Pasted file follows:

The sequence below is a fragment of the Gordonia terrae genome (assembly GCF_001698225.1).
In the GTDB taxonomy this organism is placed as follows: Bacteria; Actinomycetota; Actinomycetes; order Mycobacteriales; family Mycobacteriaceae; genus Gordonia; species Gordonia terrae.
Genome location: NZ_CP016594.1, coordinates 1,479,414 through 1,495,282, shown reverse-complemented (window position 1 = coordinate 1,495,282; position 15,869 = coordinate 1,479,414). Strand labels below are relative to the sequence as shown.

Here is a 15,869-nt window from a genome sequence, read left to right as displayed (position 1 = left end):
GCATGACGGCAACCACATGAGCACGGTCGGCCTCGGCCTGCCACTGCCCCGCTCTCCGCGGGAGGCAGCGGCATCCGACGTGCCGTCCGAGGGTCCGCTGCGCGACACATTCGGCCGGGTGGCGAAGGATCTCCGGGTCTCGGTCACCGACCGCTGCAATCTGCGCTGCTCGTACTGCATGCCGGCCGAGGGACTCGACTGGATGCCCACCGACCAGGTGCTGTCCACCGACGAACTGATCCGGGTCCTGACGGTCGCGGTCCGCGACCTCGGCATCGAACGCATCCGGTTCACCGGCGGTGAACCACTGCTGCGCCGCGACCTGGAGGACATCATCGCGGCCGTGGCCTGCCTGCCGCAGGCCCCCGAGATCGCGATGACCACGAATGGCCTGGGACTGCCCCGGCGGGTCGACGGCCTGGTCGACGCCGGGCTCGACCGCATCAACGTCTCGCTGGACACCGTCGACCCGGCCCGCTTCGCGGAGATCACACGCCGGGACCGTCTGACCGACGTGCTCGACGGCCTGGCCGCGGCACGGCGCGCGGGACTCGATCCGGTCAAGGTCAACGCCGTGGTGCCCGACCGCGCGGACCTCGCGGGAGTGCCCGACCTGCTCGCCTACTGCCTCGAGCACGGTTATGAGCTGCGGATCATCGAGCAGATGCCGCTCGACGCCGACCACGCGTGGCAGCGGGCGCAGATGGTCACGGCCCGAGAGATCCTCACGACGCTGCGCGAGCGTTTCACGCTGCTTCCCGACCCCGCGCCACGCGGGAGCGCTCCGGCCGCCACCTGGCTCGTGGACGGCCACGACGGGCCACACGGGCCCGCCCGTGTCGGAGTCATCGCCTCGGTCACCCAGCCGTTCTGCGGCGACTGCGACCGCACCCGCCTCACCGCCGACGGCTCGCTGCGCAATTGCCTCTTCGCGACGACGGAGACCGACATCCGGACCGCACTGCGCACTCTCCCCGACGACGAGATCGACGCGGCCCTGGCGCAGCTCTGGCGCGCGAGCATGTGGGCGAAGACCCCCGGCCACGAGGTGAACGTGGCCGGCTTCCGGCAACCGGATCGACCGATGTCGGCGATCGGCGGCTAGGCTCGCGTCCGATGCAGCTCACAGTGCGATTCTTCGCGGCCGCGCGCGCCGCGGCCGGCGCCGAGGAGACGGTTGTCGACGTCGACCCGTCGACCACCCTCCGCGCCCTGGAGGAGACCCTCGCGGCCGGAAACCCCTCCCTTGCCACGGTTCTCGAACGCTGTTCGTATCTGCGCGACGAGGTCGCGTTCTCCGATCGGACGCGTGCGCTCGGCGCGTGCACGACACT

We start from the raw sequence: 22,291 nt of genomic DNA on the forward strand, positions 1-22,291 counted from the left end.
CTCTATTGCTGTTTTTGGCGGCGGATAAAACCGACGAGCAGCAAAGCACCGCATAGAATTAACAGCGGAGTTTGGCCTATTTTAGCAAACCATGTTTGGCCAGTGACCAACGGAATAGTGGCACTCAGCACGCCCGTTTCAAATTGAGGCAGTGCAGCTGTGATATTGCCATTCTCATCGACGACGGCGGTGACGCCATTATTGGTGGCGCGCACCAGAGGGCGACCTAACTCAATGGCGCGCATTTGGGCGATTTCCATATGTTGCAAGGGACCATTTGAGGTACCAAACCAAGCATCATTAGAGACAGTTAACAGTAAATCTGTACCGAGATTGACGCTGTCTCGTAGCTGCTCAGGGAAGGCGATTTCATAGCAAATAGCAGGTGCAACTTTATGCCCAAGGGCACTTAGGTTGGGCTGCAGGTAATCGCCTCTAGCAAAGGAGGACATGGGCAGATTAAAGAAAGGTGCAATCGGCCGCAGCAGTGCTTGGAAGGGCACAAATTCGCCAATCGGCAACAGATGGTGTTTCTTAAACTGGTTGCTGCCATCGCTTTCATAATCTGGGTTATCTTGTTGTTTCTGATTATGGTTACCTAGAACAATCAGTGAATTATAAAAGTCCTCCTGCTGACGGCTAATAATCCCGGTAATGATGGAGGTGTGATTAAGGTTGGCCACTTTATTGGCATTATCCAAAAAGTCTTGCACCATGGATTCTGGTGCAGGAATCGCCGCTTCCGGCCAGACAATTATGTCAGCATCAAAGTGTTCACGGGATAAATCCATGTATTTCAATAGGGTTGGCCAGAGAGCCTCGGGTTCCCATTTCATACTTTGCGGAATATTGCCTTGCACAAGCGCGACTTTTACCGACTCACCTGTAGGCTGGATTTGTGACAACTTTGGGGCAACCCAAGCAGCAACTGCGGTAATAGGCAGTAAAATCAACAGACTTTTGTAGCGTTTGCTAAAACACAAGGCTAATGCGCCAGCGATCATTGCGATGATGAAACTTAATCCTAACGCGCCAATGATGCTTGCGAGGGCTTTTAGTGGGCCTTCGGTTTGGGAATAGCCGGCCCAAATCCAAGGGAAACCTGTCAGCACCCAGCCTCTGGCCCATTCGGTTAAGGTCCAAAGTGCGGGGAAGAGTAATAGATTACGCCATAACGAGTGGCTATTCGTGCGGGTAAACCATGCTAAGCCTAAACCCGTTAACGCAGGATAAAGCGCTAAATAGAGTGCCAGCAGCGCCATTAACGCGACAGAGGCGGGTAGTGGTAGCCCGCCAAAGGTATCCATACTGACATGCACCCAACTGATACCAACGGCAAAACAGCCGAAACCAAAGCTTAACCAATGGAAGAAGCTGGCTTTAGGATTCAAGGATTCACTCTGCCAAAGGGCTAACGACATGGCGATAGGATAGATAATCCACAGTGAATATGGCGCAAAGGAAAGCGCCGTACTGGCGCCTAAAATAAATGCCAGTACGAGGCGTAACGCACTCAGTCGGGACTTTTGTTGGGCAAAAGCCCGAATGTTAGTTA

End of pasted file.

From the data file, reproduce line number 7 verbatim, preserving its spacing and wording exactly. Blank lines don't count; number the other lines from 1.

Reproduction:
CTCTATTGCTGTTTTTGGCGGCGGATAAAACCGACGAGCAGCAAAGCACCGCATAGAATTAACAGCGGAGTTTGGCCTATTTTAGCAAACCATGTTTGGCCAGTGACCAACGGAATAGTGGCACTCAGCACGCCCGTTTCAAATTGAGGCAGTGCAGCTGTGATATTGCCATTCTCATCGACGACGGCGGTGACGCCATTATTGGTGGCGCGCACCAGAGGGCGACCTAACTCAATGGCGCGCATTTGGGCGATTTCCATATGTTGCAAGGGACCATTTGAGGTACCAAACCAAGCATCATTAGAGACAGTTAACAGTAAATCTGTACCGAGATTGACGCTGTCTCGTAGCTGCTCAGGGAAGGCGATTTCATAGCAAATAGCAGGTGCAACTTTATGCCCAAGGGCACTTAGGTTGGGCTGCAGGTAATCGCCTCTAGCAAAGGAGGACATGGGCAGATTAAAGAAAGGTGCAATCGGCCGCAGCAGTGCTTGGAAGGGCACAAATTCGCCAATCGGCAACAGATGGTGTTTCTTAAACTGGTTGCTGCCATCGCTTTCATAATCTGGGTTATCTTGTTGTTTCTGATTATGGTTACCTAGAACAATCAGTGAATTATAAAAGTCCTCCTGCTGACGGCTAATAATCCCGGTAATGATGGAGGTGTGATTAAGGTTGGCCACTTTATTGGCATTATCCAAAAAGTCTTGCACCATGGATTCTGGTGCAGGAATCGCCGCTTCCGGCCAGACAATTATGTCAGCATCAAAGTGTTCACGGGATAAATCCATGTATTTCAATAGGGTTGGCCAGAGAGCCTCGGGTTCCCATTTCATACTTTGCGGAATATTGCCTTGCACAAGCGCGACTTTTACCGACTCACCTGTAGGCTGGATTTGTGACAACTTTGGGGCAACCCAAGCAGCAACTGCGGTAATAGGCAGTAAAATCAACAGACTTTTGTAGCGTTTGCTAAAACACAAGGCTAATGCGCCAGCGATCATTGCGATGATGAAACTTAATCCTAACGCGCCAATGATGCTTGCGAGGGCTTTTAGTGGGCCTTCGGTTTGGGAATAGCCGGCCCAAATCCAAGGGAAACCTGTCAGCACCCAGCCTCTGGCCCATTCGGTTAAGGTCCAAAGTGCGGGGAAGAGTAATAGATTACGCCATAACGAGTGGCTATTCGTGCGGGTAAACCATGCTAAGCCTAAACCCGTTAACGCAGGATAAAGCGCTAAATAGAGTGCCAGCAGCGCCATTAACGCGACAGAGGCGGGTAGTGGTAGCCCGCCAAAGGTATCCATACTGACATGCACCCAACTGATACCAACGGCAAAACAGCCGAAACCAAAGCTTAACCAATGGAAGAAGCTGGCTTTAGGATTCAAGGATTCACTCTGCCAAAGGGCTAACGACATGGCGATAGGATAGATAATCCACAGTGAATATGGCGCAAAGGAAAGCGCCGTACTGGCGCCTAAAATAAATGCCAGTACGAGGCGTAACGCACTCAGTCGGGACTTTTGTTGGGCAAAAGCCCGAATGTTAGTTA